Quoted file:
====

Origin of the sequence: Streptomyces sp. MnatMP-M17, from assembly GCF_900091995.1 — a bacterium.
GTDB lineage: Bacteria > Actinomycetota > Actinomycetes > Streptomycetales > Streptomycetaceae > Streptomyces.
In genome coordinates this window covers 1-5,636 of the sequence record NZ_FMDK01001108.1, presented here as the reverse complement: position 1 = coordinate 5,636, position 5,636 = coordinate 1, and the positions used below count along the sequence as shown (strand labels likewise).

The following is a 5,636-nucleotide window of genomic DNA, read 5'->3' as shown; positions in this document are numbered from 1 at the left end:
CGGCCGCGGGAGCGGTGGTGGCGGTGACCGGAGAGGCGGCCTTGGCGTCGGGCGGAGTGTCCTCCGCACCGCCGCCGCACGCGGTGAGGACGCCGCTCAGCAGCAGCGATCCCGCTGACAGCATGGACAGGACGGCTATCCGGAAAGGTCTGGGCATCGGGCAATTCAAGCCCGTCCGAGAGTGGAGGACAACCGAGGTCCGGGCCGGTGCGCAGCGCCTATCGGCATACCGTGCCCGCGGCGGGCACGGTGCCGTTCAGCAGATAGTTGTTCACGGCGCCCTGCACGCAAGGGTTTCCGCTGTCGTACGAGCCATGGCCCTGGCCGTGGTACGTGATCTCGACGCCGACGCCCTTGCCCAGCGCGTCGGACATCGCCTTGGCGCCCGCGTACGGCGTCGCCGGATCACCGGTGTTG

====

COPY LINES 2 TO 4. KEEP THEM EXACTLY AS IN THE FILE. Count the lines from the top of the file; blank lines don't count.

GTDB lineage: Bacteria > Actinomycetota > Actinomycetes > Streptomycetales > Streptomycetaceae > Streptomyces.
In genome coordinates this window covers 1-5,636 of the sequence record NZ_FMDK01001108.1, presented here as the reverse complement: position 1 = coordinate 5,636, position 5,636 = coordinate 1, and the positions used below count along the sequence as shown (strand labels likewise).

The following is a 5,636-nucleotide window of genomic DNA, read 5'->3' as shown; positions in this document are numbered from 1 at the left end: